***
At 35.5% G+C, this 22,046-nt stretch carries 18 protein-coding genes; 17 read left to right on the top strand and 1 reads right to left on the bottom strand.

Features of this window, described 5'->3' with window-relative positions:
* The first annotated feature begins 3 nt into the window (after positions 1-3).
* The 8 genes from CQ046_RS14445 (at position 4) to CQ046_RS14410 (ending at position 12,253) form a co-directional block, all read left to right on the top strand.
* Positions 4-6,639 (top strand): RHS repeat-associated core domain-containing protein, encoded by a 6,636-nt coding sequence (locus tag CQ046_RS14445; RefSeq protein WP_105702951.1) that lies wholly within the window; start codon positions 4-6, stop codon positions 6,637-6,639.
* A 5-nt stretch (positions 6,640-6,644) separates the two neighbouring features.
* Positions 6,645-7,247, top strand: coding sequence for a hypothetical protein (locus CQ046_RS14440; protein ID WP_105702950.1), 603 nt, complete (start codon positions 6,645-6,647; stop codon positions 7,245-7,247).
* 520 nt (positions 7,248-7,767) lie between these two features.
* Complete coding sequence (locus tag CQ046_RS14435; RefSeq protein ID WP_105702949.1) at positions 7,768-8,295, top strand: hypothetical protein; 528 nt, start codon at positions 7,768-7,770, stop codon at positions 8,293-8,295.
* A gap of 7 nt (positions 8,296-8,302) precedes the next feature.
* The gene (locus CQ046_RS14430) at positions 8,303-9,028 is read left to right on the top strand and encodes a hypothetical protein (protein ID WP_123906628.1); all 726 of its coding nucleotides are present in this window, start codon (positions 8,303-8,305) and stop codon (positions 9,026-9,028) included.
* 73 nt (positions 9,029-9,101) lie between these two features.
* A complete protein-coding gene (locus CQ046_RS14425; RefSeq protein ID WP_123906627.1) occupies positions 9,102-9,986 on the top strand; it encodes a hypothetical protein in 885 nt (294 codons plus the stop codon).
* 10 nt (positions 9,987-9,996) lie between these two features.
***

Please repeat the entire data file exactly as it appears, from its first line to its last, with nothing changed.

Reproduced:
At 35.5% G+C, this 22,046-nt stretch carries 18 protein-coding genes; 17 read left to right on the top strand and 1 reads right to left on the bottom strand.

Features of this window, described 5'->3' with window-relative positions:
* The first annotated feature begins 3 nt into the window (after positions 1-3).
* The 8 genes from CQ046_RS14445 (at position 4) to CQ046_RS14410 (ending at position 12,253) form a co-directional block, all read left to right on the top strand.
* Positions 4-6,639 (top strand): RHS repeat-associated core domain-containing protein, encoded by a 6,636-nt coding sequence (locus tag CQ046_RS14445; RefSeq protein WP_105702951.1) that lies wholly within the window; start codon positions 4-6, stop codon positions 6,637-6,639.
* A 5-nt stretch (positions 6,640-6,644) separates the two neighbouring features.
* Positions 6,645-7,247, top strand: coding sequence for a hypothetical protein (locus CQ046_RS14440; protein ID WP_105702950.1), 603 nt, complete (start codon positions 6,645-6,647; stop codon positions 7,245-7,247).
* 520 nt (positions 7,248-7,767) lie between these two features.
* Complete coding sequence (locus tag CQ046_RS14435; RefSeq protein ID WP_105702949.1) at positions 7,768-8,295, top strand: hypothetical protein; 528 nt, start codon at positions 7,768-7,770, stop codon at positions 8,293-8,295.
* A gap of 7 nt (positions 8,296-8,302) precedes the next feature.
* The gene (locus CQ046_RS14430) at positions 8,303-9,028 is read left to right on the top strand and encodes a hypothetical protein (protein ID WP_123906628.1); all 726 of its coding nucleotides are present in this window, start codon (positions 8,303-8,305) and stop codon (positions 9,026-9,028) included.
* 73 nt (positions 9,029-9,101) lie between these two features.
* A complete protein-coding gene (locus CQ046_RS14425; RefSeq protein ID WP_123906627.1) occupies positions 9,102-9,986 on the top strand; it encodes a hypothetical protein in 885 nt (294 codons plus the stop codon).
* 10 nt (positions 9,987-9,996) lie between these two features.